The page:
Chemical exfoliants are broken down into two main types, and they’re both important for different skin concerns. AHAs (Alpha Hydroxy Acid) help reduce signs of sun damage, even out skin tone, and bring out your inner glow (what we all strive for, right?). Then there’s BHAs (Beta Hydroxy Acid), which have anti-inflammatory properties, can help treat acne and reduce the appearance of large pores. 

Some common AHAs are Glycolic Acid (like our Kale-Lalu-yAHA), which is the strongest AHA. Lactic Acid is great for those with drier skin, and Mandelic Acid is a good option for people with darker skin because it’s more gentle.

The most common BHA is Salicylic Acid, which you’re probably seen in products targeted to treat acne.  

How should I use it?
When starting a new exfoliant, always go slowly and use lower percentages so your skin can adjust. Start by using your exfoliant 1-2 days a week and see how your skin does. Over time, you can use it more frequently, though we believe that most exfoliants don’t need to be used every day.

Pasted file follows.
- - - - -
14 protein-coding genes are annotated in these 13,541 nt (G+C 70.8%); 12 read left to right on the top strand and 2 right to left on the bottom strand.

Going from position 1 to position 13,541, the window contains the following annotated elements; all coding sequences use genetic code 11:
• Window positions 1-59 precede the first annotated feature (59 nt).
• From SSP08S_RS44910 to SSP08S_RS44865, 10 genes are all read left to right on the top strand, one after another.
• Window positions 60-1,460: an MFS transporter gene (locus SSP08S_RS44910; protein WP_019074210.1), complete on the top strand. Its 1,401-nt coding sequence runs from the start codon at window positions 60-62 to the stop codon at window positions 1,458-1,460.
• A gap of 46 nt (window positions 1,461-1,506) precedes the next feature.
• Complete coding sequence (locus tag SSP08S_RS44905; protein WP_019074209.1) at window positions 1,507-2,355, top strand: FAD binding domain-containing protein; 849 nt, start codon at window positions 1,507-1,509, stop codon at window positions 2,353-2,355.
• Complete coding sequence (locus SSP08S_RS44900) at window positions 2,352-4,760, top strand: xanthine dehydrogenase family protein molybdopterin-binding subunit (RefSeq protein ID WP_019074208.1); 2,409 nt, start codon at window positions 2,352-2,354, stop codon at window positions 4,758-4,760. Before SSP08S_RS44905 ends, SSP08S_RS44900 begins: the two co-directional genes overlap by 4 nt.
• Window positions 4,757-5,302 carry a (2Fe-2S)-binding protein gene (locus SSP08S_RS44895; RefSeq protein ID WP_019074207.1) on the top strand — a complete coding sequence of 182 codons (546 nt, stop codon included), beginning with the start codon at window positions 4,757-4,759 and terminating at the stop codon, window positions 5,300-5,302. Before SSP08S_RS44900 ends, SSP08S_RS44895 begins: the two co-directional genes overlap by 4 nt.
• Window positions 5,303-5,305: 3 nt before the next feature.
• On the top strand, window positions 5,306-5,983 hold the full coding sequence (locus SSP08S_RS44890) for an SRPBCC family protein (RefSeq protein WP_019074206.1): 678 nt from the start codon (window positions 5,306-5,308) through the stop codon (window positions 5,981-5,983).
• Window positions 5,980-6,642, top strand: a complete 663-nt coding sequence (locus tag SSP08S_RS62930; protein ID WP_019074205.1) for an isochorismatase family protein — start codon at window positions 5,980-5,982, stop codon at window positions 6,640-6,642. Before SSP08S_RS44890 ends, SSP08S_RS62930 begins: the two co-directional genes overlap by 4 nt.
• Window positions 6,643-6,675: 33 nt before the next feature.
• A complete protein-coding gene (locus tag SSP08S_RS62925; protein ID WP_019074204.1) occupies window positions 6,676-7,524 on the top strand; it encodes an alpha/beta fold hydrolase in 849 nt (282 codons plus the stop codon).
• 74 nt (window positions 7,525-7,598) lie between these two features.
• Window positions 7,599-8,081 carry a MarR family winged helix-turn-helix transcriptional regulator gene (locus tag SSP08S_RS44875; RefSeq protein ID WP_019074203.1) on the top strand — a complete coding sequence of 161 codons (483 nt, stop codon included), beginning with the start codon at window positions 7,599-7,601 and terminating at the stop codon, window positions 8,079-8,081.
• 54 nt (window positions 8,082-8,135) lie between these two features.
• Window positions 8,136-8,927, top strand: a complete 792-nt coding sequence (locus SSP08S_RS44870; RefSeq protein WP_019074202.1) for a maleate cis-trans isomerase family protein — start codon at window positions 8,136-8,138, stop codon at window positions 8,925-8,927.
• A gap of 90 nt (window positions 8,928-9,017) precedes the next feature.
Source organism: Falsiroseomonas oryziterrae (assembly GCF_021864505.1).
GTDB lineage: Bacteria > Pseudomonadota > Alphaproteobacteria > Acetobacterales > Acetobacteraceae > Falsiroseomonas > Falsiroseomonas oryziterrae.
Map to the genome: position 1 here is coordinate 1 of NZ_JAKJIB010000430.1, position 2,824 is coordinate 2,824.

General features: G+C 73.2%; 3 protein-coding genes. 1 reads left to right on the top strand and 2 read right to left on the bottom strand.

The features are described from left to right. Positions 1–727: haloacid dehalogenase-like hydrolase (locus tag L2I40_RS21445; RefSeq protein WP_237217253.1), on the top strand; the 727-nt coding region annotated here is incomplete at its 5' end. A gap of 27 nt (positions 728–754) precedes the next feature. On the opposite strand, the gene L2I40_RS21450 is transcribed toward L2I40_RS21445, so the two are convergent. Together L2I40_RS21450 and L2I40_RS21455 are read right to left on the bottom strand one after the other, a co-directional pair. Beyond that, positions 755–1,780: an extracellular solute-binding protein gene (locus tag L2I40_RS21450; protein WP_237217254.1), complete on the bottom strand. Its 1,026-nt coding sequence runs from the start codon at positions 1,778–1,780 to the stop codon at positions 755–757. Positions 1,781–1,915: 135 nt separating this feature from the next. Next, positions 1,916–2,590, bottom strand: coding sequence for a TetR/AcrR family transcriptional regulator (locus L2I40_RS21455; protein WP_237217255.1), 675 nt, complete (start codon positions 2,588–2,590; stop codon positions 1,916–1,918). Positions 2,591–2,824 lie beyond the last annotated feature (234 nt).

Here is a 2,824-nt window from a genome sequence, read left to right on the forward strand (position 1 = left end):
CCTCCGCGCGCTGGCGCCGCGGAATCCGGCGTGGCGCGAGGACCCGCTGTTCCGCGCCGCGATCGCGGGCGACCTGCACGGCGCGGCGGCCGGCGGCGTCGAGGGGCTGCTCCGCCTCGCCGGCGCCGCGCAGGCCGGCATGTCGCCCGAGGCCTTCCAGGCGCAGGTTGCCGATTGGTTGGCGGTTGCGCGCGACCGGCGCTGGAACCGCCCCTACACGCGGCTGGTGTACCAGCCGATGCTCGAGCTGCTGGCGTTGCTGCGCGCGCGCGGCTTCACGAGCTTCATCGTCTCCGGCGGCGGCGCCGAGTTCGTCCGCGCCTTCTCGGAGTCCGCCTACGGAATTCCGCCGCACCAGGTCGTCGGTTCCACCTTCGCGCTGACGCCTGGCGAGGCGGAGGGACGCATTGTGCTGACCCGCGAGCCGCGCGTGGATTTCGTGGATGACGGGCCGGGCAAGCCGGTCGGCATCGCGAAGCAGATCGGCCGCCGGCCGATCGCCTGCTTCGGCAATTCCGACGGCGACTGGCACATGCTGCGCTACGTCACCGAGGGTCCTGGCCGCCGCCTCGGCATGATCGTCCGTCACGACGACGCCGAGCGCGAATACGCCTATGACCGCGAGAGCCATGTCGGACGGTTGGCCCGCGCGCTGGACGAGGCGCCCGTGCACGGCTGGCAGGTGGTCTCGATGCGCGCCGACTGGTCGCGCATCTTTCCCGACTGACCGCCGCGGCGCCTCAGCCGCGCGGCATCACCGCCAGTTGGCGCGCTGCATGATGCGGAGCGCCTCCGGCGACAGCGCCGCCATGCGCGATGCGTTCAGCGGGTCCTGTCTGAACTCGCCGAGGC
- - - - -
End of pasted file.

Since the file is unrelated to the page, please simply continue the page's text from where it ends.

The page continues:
Over-exfoliating tends to happen easily, so always lean towards the side of caution and make sure not to overdo it. We recommend using exfoliants at night since they make your skin more photosensitive (AKA more reactive to the sun’s rays). 

Exfoliants should be used after cleansing, but when you're first starting off, you can mix it in with your moisturizer to make it more gentle on your skin.


What are they and why are they important?
Serums are totally awesome, but they’re a part of what we call “supplemental skincare,” meaning they’re not necessarily needed for everyone. Serums have a wide range of purposes, and each serum can add quite a unique addition to your routine, so the key is to find ones that fit your skin’s needs. Some people might use several serums they switch between, some people might use none. Your routine should be tailored to you, and only you.